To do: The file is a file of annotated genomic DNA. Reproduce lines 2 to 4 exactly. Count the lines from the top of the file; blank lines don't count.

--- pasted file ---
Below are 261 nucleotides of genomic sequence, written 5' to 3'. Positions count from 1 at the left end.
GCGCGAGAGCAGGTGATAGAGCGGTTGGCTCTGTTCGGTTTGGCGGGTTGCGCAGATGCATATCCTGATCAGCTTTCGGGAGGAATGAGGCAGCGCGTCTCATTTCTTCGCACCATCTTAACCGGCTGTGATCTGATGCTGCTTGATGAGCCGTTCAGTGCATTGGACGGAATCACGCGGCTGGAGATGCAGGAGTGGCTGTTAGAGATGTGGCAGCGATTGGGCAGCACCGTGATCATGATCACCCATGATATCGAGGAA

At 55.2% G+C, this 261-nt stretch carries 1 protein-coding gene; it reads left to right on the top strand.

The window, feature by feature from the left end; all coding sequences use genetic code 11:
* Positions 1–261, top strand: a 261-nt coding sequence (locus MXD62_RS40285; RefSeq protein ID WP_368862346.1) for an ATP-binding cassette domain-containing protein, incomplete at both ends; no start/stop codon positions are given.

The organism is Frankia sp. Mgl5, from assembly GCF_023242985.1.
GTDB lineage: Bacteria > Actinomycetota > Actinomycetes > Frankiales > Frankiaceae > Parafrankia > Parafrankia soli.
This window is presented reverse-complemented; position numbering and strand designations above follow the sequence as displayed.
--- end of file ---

GCGCGAGAGCAGGTGATAGAGCGGTTGGCTCTGTTCGGTTTGGCGGGTTGCGCAGATGCATATCCTGATCAGCTTTCGGGAGGAATGAGGCAGCGCGTCTCATTTCTTCGCACCATCTTAACCGGCTGTGATCTGATGCTGCTTGATGAGCCGTTCAGTGCATTGGACGGAATCACGCGGCTGGAGATGCAGGAGTGGCTGTTAGAGATGTGGCAGCGATTGGGCAGCACCGTGATCATGATCACCCATGATATCGAGGAA

At 55.2% G+C, this 261-nt stretch carries 1 protein-coding gene; it reads left to right on the top strand.

The window, feature by feature from the left end; all coding sequences use genetic code 11: